Elegant fun is key
He wanted to create a stadium approach at the 18th green with viewing bleachers and skyboxes circling the green like a horseshoe.
"Not many courses end on a par 3 hole. I wanted to create extra excitement," he said. "Then I threw in the million dollars for a hole in one [on the 18th] to create pandemonium," he laughed.
Justice left the details of his vision to interior designers Carlton Varney and Brinsley Matthews. Varney is CEO of Dorothy Draper & Company and Matthews is director of design and operations.
"They put the gorgeous touches on everything," Justice said.
Those touches include details like tee boxes in the shape of the Greenbrier's ionic springhouse, red flags with a G on top of each sky box, a pattern of pink cursive G's on the table skirt fabric and even the plaid vests worn by the serving staff in the Chairman skybox.
Although all the skyboxes are decorated similarly, the others probably didn't come with guests like Arnold Palmer and Jerry West, who watched the play Thursday from Justice's skybox. Gov. Joe Manchin was a guest, as was the Greenbrier East High School girls basketball team, which is coached by Justice.
Justice retained Varney and Matthews in February to design the facilities and amenities for the Greenbrier Classic. The two had been on board since late fall to design Club Casino.
After they worked out the details and shook hands, "Mr. Justice said, "Let's start having fun," Matthews recalled.
"We fantasize first, then create and execute," said Matthews, explaining the process of design. "Our design philosophy is effect."
He's not sure, however, that everything would have come together so quickly if it weren't for the recession. Their vendors were eager for business and they delivered on deadline.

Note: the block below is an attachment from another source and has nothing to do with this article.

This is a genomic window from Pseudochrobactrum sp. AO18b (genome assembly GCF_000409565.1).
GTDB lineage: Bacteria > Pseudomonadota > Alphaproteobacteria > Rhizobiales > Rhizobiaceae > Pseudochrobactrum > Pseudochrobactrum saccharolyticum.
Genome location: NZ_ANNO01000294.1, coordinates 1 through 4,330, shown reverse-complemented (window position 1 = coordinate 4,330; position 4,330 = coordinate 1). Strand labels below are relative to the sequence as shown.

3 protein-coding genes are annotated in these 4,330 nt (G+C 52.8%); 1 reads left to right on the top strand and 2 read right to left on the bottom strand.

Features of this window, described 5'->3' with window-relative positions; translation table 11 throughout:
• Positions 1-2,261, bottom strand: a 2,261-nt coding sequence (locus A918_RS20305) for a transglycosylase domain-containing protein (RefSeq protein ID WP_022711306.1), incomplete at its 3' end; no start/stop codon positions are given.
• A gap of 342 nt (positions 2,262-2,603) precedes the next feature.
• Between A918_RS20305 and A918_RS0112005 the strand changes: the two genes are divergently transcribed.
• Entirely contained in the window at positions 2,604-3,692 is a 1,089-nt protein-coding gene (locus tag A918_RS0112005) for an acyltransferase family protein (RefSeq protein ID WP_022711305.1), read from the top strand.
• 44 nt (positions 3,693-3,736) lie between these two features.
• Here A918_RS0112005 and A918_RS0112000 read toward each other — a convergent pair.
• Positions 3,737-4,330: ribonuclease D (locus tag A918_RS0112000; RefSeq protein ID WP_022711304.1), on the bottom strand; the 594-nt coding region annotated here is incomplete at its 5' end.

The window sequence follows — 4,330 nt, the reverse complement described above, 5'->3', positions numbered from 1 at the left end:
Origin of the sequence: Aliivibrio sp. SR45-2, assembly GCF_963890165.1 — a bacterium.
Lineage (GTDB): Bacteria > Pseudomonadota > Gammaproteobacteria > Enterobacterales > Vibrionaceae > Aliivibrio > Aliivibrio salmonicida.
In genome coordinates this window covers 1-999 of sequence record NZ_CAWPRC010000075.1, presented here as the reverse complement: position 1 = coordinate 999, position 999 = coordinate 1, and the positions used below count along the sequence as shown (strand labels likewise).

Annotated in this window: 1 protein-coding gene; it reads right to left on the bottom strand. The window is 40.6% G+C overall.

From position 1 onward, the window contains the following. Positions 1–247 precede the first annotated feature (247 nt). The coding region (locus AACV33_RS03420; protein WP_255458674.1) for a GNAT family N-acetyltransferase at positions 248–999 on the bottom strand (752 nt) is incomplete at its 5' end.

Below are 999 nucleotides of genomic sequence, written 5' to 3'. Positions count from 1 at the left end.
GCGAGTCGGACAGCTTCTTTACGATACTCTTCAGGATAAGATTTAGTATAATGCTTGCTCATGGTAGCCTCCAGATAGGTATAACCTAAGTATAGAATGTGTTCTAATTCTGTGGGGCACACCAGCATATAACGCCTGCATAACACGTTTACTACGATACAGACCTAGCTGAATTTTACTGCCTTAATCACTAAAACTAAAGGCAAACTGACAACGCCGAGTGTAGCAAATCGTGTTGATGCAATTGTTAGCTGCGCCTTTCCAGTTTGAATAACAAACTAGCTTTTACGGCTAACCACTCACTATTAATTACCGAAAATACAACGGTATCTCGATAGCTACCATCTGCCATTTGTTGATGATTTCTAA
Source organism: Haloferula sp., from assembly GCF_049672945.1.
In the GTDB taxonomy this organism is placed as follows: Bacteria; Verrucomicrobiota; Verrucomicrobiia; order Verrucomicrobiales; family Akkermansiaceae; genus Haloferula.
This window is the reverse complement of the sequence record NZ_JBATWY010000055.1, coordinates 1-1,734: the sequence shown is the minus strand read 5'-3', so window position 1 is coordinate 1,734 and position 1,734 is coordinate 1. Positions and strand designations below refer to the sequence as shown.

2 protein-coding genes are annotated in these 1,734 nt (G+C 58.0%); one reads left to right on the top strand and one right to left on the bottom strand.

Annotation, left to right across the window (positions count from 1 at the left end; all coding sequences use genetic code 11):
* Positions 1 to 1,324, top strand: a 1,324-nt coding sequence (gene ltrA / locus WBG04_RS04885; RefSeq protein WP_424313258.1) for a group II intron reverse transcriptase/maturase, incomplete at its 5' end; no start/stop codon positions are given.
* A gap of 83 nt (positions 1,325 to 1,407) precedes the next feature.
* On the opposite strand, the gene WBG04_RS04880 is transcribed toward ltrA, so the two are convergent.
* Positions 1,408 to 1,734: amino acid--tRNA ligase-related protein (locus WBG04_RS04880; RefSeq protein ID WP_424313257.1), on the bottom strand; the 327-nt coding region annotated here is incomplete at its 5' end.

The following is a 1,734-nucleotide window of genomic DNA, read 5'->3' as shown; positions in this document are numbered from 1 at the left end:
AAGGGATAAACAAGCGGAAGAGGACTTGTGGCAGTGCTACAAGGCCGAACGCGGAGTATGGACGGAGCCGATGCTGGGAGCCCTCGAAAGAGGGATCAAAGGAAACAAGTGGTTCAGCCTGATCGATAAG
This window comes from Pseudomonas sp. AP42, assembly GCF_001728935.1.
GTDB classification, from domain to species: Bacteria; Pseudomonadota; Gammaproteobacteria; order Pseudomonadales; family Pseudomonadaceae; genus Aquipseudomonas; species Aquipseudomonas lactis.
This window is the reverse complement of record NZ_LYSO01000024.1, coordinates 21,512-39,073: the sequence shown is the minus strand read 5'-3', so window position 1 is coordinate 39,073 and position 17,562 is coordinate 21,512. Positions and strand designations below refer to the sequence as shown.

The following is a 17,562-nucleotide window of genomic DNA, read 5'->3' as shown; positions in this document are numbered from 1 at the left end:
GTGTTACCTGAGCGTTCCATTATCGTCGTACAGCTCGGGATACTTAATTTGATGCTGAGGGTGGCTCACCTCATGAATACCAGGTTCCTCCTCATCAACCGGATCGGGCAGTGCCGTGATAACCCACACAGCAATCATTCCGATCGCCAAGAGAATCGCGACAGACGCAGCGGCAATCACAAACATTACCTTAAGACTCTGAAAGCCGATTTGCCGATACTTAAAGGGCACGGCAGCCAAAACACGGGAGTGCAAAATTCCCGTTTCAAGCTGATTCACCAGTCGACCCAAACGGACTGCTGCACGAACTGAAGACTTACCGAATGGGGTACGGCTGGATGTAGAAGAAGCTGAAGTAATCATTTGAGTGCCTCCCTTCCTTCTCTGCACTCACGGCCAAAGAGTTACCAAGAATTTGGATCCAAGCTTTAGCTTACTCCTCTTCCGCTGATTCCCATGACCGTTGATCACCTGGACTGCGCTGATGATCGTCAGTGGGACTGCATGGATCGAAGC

Inside the air-conditioned skyboxes are the staples of the Greenbrier look. All the ceilings are blue, the carpet is checkered in green and white rather than black and white. The colors are the traditional pinks, reds, greens and white.
"There is no beige on this property and will not be," Matthews said.
The green and white stripes used in the décor were inspired by the famous Ascot Racecourse in England.
Outside of the boxes are bleacher chairs covered in either green or white fabric with The Greenbrier name embroidered on each. In the rear of the skybox is a high, narrow table with bar stools, where the 6-foot-7 Justice was perched Thursday.
Everything is custom-designed, Matthews said; nothing was ordered out of a catalogue.
Some furnishings, however, were recycled. Chairs that had been in Draper's Café before it was relocated were used in the skyboxes. The white chandeliers in each skybox were taken from the long corridor to the hotel theater.
Greenbrier employees hid some items when the previous management sold off much of the hotel's furnishings.
"They were trying to rub Dorothy Draper out," Matthew said, referring to the legendary designer who gave The Greenbrier its colorful décor when the historic resort reopened after World War II.
Matthews said some on staff knew the significance of pieces in storage. "They hid pieces in the attic, basement, even under the floor boards," he said.
Justice, however, wanted The Greenbrier to be "Draperized," said Matthews.
Some ideas used came from the archives of the Dorothy Draper firm, which started in 1923. For instance, a decorative white wall structure behind the skybox bar is copied from one Draper had made for the Forest Inn on Long Island.
Justice realized, Matthew said, that old-fashion appearance gives The Greenbrier its uniqueness. "You have the wheel so there's no need to reinvent it."
Justice was asked if he was pleased with the designers' efforts.
"Just look at this," he replied, sweeping his arm out towards the 18th green.
Reach Rosalie Earle at ea...@wvgazette.com or 304-348-5115.